GULFPORT — The location advantage is the State Port’s biggest asset for bringing cruise ships here, and the cruise industry is looking for alternatives to established cruise markets. That’s the word from the port’s executive director Don Allee, who’s optimistic about this venture.
“I won’t predict how long it will be, but when the time is absolutely right and it’s a win-win situation, a cruise ship will locate here,” he said. “The worst thing is to bring one in and have it fail.”
Regarding the Gulfport location, he noted the port’s deep channel that is easily navigated. It’s unlike the eight or more hours it takes a cruise liner to come up from the mouth of the Mississippi River to the Port of New Orleans.
“New Orleans is a success story, but when the Conquest docked here temporarily last year, instead of New Orleans, it was able to stay in port longer because it didn’t have to negotiate that slow process,” he said.
The Conquest, one of the Carnival line’s largest vessels, was diverted to Gulfport for 18 visits in 2003 due to high river stages and low lying power lines at their homeport in New Orleans. The Mississippi State Port proved it could accommodate a cruise ship and its passengers. Local tourism and retail establishments were pleased with the flow of visitors and cash.
“The Port Commission and the community are behind our efforts 100% to bring the industry here, and I’m confident we have everything in place to be successful,” Allee said. “We have an obligation to the community and great things will happen.”
In addition to the easily navigated location, the port is considered a safe place and it is growing. Allee said the port is close to being at capacity and will create more space for the West Terminal with a 60-acre landfill.
“We have proven we can pleasantly blend commercial shipping and the cruise/entertainment industry. We have demonstrated we can do that,” he said. “We have the Copa and Grand Casinos located at the port.”
The cruise industry is a segment of marine transportation that is growing everywhere and especially in the Gulf of Mexico.
Coast a ‘logical place’ for growth
Steve Richer, executive director of the Harrison County Tourism Commission, said, “There are more ships coming into the gulf than when I came here eight years ago. The Gulf Coast is becoming more popular, so this is the logical place to become a market for the cruise industry.”
He said that element will benefit the tourism momentum that continues to grow on the Mississippi Coast.
“Our turn will come. We’re pursuing it and doing so in a logical way,” he added. “There is a lot of community support for it after we saw the impact of having the Conquest here.”
The logical way to which he refers is the recruitment plan commissioned by the port to address the specifics of bringing the cruise industry to Mississippi. A Florida-based cruise development consultant, Gee & Jenson, has a six-month contract to do an analysis and complete a master plan for the port.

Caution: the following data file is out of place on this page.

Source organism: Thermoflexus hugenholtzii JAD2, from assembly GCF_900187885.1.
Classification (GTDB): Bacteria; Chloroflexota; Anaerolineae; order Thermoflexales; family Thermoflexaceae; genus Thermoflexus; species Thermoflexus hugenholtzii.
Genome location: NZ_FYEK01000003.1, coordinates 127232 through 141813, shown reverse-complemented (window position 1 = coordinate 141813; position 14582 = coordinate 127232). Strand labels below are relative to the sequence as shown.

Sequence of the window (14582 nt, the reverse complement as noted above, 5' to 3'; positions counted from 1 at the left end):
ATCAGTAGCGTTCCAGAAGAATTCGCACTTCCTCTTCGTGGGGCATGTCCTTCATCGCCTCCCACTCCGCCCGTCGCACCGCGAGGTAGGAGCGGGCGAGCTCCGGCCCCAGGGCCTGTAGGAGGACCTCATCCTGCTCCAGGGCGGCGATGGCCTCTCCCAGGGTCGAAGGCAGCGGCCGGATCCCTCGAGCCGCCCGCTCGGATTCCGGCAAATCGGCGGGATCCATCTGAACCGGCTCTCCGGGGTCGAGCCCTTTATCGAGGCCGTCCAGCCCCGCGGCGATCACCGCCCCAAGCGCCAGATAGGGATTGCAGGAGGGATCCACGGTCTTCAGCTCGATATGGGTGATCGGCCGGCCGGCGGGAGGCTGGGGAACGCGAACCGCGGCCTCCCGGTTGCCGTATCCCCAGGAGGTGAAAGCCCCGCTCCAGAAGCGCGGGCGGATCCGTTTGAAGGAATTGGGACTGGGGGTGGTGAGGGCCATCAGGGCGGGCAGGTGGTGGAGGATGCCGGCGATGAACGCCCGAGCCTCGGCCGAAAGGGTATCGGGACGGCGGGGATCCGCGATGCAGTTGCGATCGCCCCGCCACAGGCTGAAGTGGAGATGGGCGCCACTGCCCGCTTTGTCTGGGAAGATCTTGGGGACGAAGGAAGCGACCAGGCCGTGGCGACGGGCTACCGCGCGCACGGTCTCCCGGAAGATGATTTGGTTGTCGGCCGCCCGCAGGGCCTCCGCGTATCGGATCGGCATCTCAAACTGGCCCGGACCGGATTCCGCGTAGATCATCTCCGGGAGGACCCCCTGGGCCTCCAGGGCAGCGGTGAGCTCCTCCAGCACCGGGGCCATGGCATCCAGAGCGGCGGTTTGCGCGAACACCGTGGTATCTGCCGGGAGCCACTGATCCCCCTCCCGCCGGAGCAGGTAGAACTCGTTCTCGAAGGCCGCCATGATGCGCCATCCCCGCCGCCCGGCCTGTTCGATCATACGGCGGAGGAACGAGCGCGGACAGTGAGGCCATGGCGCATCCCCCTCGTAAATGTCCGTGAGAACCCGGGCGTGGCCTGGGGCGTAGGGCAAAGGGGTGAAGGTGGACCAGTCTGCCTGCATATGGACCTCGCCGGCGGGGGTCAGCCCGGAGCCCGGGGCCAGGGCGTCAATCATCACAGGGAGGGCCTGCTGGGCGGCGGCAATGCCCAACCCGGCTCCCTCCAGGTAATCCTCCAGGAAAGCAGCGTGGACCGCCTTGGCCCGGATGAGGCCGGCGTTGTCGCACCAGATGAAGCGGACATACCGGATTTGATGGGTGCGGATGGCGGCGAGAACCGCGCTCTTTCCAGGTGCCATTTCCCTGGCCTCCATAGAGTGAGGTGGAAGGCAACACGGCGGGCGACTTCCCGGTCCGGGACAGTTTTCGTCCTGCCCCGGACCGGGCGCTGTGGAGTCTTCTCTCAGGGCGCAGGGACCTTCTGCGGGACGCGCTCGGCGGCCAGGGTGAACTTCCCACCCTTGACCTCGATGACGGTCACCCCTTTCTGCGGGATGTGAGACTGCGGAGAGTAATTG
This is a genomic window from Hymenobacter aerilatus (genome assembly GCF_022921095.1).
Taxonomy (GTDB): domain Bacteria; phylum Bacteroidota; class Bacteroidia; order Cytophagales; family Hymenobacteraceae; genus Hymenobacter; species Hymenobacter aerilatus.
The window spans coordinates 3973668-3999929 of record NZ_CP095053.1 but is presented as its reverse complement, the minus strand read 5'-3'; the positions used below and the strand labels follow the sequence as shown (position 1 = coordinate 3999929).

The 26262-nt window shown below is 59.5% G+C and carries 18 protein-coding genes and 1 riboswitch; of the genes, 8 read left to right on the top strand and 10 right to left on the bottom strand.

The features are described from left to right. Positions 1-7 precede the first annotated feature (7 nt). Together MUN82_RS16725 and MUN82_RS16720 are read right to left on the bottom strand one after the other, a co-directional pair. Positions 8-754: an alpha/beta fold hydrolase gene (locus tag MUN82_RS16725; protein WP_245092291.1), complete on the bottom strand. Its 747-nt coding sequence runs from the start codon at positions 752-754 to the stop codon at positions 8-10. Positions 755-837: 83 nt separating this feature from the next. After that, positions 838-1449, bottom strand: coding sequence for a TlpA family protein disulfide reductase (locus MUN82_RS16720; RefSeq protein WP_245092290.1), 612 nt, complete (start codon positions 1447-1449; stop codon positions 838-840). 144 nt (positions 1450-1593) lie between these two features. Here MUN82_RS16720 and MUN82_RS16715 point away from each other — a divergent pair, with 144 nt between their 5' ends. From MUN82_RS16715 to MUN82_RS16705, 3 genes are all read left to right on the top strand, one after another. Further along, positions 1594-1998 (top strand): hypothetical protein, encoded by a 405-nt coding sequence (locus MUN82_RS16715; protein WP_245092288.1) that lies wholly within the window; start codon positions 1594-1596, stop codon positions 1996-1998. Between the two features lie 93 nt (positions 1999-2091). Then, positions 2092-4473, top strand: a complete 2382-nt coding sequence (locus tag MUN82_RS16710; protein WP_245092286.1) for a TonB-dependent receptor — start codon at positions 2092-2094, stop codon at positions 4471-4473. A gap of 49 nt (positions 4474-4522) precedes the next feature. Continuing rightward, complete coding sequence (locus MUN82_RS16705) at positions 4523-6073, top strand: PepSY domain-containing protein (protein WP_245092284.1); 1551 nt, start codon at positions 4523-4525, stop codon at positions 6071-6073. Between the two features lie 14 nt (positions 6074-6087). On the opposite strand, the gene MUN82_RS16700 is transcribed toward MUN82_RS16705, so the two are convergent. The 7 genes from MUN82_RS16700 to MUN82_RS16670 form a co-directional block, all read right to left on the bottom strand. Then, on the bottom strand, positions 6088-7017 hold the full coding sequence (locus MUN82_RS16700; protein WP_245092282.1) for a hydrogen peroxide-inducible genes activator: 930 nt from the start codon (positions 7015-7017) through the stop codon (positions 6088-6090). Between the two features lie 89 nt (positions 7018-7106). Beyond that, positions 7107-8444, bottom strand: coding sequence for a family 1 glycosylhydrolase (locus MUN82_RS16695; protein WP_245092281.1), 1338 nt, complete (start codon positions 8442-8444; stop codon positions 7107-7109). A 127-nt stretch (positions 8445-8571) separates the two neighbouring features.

“From this, we will have a long-range master plan with a strategy for cruise development,” Allee said. “It will address specific questions such as, what passenger projections we can expect and how many sailings we can expect with the space we have.”
The plan will allow the port to make sound economic decisions by addressing the resources needed to lure the industry here and how best to leverage any improvements that are made.
“We don’t want to make improvements without specific facts and figures,” the port director said. “How we will pay for improvements is most important.”
He points to the City of Mobile, Ala., which recently entered into an agreement with Carnival Cruise Lines for its Holiday cruise ship. The city is using $20 million from state retirement funds to build a 66,000-square-foot facility that must be complete by September. In return, they get a 12-month commitment that amounts to eighty sailings.
“In addition to the $20 million, there’s the debt service and cost of insurance,” Allee said. “They think it will pay to take that risk. We’re not in a position to offer $20 million for that return.”
Allee, who came to Mississippi two and a half years ago from the Port of Beaumont, Texas, is on the port advisory board of the Florida-Caribbean Cruise Association, an organization that represents all the major cruise lines. He said the State Port became a member to network and exchange information with the cruise lines.
“Having a network of communication with the major cruise lines is a big thing,” he said. “We keep them apprised of improvements here.”
A coalition of representatives of the State Port, Harrison County Tourism Commission, the Gulfport Mayor’s office, the Gulfport-Biloxi Airport and the Harrison County Board of Supervisors recently participated in Sea Trade, a large industry conference held in Miami.
“It will take all the entities to satisfy the demands of this industry but the community is looking to the port to be the leader,” Allee said. “There is positive communication and we talk to all of them.”
Contact MBJ contributing Lynn Lofton at firstname.lastname@example.org.
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